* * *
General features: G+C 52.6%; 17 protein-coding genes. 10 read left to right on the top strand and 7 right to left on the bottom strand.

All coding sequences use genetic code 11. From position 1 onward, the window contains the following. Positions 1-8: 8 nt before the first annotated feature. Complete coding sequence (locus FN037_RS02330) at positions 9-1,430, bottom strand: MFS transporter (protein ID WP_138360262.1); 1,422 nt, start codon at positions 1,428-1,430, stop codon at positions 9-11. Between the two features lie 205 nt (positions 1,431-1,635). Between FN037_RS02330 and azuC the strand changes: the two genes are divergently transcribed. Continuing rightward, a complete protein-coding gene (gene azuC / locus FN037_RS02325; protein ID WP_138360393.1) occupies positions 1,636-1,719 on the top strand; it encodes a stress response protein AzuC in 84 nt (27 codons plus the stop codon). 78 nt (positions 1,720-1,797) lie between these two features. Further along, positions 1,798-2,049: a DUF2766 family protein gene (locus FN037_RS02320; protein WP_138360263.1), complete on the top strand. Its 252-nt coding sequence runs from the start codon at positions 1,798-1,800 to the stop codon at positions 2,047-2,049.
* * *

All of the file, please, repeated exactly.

General features: G+C 52.6%; 17 protein-coding genes. 10 read left to right on the top strand and 7 right to left on the bottom strand.

All coding sequences use genetic code 11. From position 1 onward, the window contains the following. Positions 1-8: 8 nt before the first annotated feature. Complete coding sequence (locus FN037_RS02330) at positions 9-1,430, bottom strand: MFS transporter (protein ID WP_138360262.1); 1,422 nt, start codon at positions 1,428-1,430, stop codon at positions 9-11. Between the two features lie 205 nt (positions 1,431-1,635). Between FN037_RS02330 and azuC the strand changes: the two genes are divergently transcribed. Continuing rightward, a complete protein-coding gene (gene azuC / locus FN037_RS02325; protein ID WP_138360393.1) occupies positions 1,636-1,719 on the top strand; it encodes a stress response protein AzuC in 84 nt (27 codons plus the stop codon). 78 nt (positions 1,720-1,797) lie between these two features. Further along, positions 1,798-2,049: a DUF2766 family protein gene (locus FN037_RS02320; protein WP_138360263.1), complete on the top strand. Its 252-nt coding sequence runs from the start codon at positions 1,798-1,800 to the stop codon at positions 2,047-2,049.